05 Repeater and Sequencer


This tool is generally used to manually modify the HTTP requests and test the responses given by the page. This can even lead to probing for vulnerabilities on the web-page. Basically, this is used to play back requests to the server.


If we want to check for the extent of randomness in the session tokens generated by the web application, this is a tailor made tool to carry out such tests. Brute force attacks enumerate every possible combination for gaining authentication to the web application. This makes it a serious concern to have the high degree of randomness in the session token IDs. Let’s start with sending a request which contains a session token.

In this figure you can see the token request to the site Google.com. The right side of the screen shot has the token start and token end expressions. We can either specify an expression like “Google” or even set the offset from where the token has to start. The same thing holds at the token end panel, where we can set the delimiter, or a fixed length for the capture to start. After fixing these parameters, we can click START CAPTURE.

The start capture action panel looks like the screenshot above. It sends requests to the target and gives a detailed analysis of the randomness in the cookie tokens. We can pause/stop the analysis when we wish to. I stopped the scan mid-way to see the results of the analysis until the paused values. The screenshot below explains the results better.

The scan components are as follows:

  1. Overall result
  2. Effective Entropy
  3. Reliability
  4. Sample size considered

Burp automatically analyses this aspect and generates this report in this sequencer tool. Other analysis types are character level analysis, which tells us the degree of confidence in the randomness of the sample through a graphical display. Similarly, the bit-level analysis is the analysis done at the bit level. You have the choice to pad characters in the options panel and also to decode in base64 if needed.


04 Intruder: attack the app

Intruder is a tool for automating customised attacks against web applications. It has four panels: target, positions, payloads, options.

Target: This panel is used to specify the target host (the URL), the port to use for the connection, and also it gives options for using SSL encryption depending on our scenario. The figure below shows the target panel.

Positions: This panel is very important in automating attack strings on the target. There are various kinds of attack vectors, such as sniper attack, battering ram attack, pitchfork attack and cluster bomb. Different attack types in detail:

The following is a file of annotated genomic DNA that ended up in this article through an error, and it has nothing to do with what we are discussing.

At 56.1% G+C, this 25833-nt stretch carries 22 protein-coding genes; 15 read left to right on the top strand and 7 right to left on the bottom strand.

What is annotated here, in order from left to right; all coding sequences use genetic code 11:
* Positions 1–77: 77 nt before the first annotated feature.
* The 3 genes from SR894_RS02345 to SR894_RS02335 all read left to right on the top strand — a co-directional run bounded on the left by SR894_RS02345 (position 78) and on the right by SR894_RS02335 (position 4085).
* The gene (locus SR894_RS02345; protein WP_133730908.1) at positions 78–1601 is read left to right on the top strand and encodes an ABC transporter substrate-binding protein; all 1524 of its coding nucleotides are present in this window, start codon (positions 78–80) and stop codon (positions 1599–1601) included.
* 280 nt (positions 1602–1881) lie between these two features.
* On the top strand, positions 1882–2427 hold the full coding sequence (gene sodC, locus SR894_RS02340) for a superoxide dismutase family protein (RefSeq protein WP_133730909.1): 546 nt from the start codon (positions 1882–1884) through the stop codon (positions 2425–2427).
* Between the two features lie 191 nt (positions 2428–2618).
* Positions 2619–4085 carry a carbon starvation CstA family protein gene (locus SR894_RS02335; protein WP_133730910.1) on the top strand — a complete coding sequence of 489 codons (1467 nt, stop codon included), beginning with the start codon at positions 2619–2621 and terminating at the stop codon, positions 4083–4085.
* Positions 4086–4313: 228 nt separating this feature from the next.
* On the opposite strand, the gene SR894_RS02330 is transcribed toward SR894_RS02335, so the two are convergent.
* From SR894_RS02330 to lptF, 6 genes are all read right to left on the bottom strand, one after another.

1. Sniper: used as a single set of payload. Here, only one value is replaced in the entire payload positions, one after the other.
  2. Battering ram: also another form of single payload attack. This is used when a single value is needed in the payload position. The Battering ram works fine when the password quality rules, the policies set are allegedly weak in nature. A lot of enumeration has to be gone through before using this form of attack, since it works in a scenario where, for example, the username and password both would have the same values.
  3. Pitchfork: used when we need a multiple payload-set.
  4. Clusterbomb: another form of a multiple payload attack vector. In a cluster bomb attack, there are two lists; every word in the first list runs against every word in the second list. It is effectively used when the target has a login form which has to be breached.

Burp Suite Free Edition v1.5_006

After capturing the page as described, I custom chose my payload markers. I use Fuzzdb as a payload collection under Kali Linux you can reach it via /usr/share/wfuzz/wordlist/fuzzdb/. The figure shows the options being set for the attack.

Burp Suite Free Edition v1.5_007

In the figure, we see that we can add, save the preset list of payloads, etc. We have lot of options under the payload set. To mention a few, we have character based, number based, random characters based, brute force, dates, etc. As you can see, I have used the preset list.


06 Decoder, Comparer and Extender: further tools

In this article I’ll discuss the usage of the last 3 components of Burp Suite.


This tool enables you to send a request to the decoder. Within the decoder, we have multiple options to encode the request into various formats like base64, URL, etc. There are also options to convert the same to hashes like MD5, SHA-1, etc.

Burp Suite Free Edition v1.5_003

The above screenshot shows the Burp decoder for a request. If we have an encoded request like the one in the following screenshot, then the upper part is a request encoded in the base64 format. The lower part is the request decoded in the clear text. I have encoded the entire request. We can also selectively choose a portion of the request to be decoded/encoded here.

This aspect mainly comes in to use when there is a client side encryption of username and password in commonly used hashes or encoders. The username/password field can be selectively decoded and the contents can be viewed in clear text form.


Burp comparer is used when we have to compare between two sets of data. The two sets can be a comparison of responses received for two different requests. We can compare on the word scale or a byte scale. The comparison shown here is of two different requests to a website. The screen shot below shows the comparison.

Burp Suite Free Edition v1.5_004

Word compare of -2 and -3  (2 differences)_005

The comparison can be done in two ways – Bit-by-Bit comparison and word-by-word comparison. Burp automates this process for the user and compares the two requests or responses accordingly.


Burp Extender lets you extend the functionality of Burp Suite in numerous ways. Extensions can be written in Java, Python or Ruby. You can load and manage extensions, view details about installed extensions, install extensions from the BApp Store, view the current Burp Extender APIs, and configure options for how extensions are handled.